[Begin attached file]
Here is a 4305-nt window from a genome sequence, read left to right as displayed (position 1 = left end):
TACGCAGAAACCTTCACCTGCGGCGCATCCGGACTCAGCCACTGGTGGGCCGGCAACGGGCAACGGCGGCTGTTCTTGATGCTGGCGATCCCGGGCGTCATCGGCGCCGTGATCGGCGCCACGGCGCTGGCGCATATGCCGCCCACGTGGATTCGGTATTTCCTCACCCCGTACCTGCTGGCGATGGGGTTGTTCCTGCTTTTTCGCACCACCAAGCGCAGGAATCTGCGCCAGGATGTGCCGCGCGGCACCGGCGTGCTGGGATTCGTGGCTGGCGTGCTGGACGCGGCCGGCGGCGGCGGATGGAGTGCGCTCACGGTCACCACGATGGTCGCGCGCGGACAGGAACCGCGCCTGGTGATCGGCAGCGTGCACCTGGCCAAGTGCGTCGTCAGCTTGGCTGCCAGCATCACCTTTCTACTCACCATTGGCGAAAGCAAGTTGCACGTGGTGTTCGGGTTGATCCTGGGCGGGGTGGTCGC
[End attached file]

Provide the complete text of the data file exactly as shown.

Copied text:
Here is a 4305-nt window from a genome sequence, read left to right as displayed (position 1 = left end):
TACGCAGAAACCTTCACCTGCGGCGCATCCGGACTCAGCCACTGGTGGGCCGGCAACGGGCAACGGCGGCTGTTCTTGATGCTGGCGATCCCGGGCGTCATCGGCGCCGTGATCGGCGCCACGGCGCTGGCGCATATGCCGCCCACGTGGATTCGGTATTTCCTCACCCCGTACCTGCTGGCGATGGGGTTGTTCCTGCTTTTTCGCACCACCAAGCGCAGGAATCTGCGCCAGGATGTGCCGCGCGGCACCGGCGTGCTGGGATTCGTGGCTGGCGTGCTGGACGCGGCCGGCGGCGGCGGATGGAGTGCGCTCACGGTCACCACGATGGTCGCGCGCGGACAGGAACCGCGCCTGGTGATCGGCAGCGTGCACCTGGCCAAGTGCGTCGTCAGCTTGGCTGCCAGCATCACCTTTCTACTCACCATTGGCGAAAGCAAGTTGCACGTGGTGTTCGGGTTGATCCTGGGCGGGGTGGTCGC